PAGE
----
“I know, but could you ask?”

“So you can find a way to sneak into this lab and go through their files?”

“I just want to see where it is.”

“Gotta go. I’ll ask, I’ll ask!”

Where did that come from?
I stood in the middle of my room and wondered why I had just asked Lettie to get me a tour of the Radcliffe Hospital. Until I heard myself asking, I’d had no thought of going to the hospital for any reason. I must have had a reason; what was it?

Bram Fitzwaring might or might not have been a part of Keith Bunsen’s study, but I’d bet almost anything that he was. Keith might or might not have been telling the truth when he said he didn’t know. But Bram was dead, and I didn’t believe hypoglycemia had killed him. I’ve dealt with the problem myself, and the timing was wrong. The overturned furniture was wrong. The cookie wrappers and the empty sugar packets in his trash-can meant that he had consumed a good bit of sugar at some point. The scout on our staircase cleaned our rooms in late afternoon. She always emptied the trashcans, so Bram had consumed the cookies and tea after the scout cleaned the room. Had he realized he needed some quick carbs when he returned to his room after dinner? Did he realize he was acting strangely when he talked to me?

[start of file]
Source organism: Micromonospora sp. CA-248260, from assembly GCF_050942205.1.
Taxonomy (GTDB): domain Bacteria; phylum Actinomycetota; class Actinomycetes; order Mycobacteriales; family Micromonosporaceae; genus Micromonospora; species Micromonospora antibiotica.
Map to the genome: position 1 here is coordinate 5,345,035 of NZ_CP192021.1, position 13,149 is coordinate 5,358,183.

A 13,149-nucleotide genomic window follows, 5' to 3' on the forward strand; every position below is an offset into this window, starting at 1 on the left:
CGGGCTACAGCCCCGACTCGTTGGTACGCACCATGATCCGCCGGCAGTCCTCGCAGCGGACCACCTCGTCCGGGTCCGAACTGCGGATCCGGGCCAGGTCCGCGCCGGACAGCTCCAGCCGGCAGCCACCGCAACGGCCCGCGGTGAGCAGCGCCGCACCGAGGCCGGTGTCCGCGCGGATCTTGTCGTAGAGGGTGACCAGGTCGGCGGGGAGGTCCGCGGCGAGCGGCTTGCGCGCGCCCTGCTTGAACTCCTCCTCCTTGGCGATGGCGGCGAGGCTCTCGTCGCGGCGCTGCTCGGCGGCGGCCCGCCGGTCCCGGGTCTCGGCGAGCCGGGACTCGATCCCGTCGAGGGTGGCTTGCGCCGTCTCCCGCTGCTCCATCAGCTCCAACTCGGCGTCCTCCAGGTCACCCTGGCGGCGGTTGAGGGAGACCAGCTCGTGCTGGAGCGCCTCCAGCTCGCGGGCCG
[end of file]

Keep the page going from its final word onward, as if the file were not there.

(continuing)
And like Mignon, Larry, and me, he’d had a stomachache after dinner as was shown by the position of his trashcan—right next to his mattress. But he hadn’t actually thrown up, had he? I recalled going through the contents of the trashcan, and if there had been any upchuck in it, I certainly would’ve noticed.

If it had been hypoglycemia, I think he would have died long before two a.m., the approximate time I was awakened by the noises that must have come from his room. Had the cookies and sweet tea staved off the sugar crisis until two a.m.? Then why did he wake up and start trashing the furniture? I needed to think about this some more, but it didn’t make sense. I felt sure Fitzwaring had entered the next world or, as Mignon would have it, passed through the Star Gate, with help.

When the results of the autopsy came out, would the police start looking for the helper? Who would be a suspect? I came up with four names and one of them was mine.

I gathered my shower supplies and placed the note from the floor of Bram Fitzwaring’s closet on my desk, anchoring it with my phone as if it were so important I mustn’t let it fall on the floor. Actually, I had a feeling it
important. Yanking my robe and nightshift off the peg on my closet door, I decided to wait and change clothes in the bathroom. A mental image of myself climbing up the stairs in a short robe and black heels convinced me to take my flip-flops in the unlikely event I’d run into someone on my return.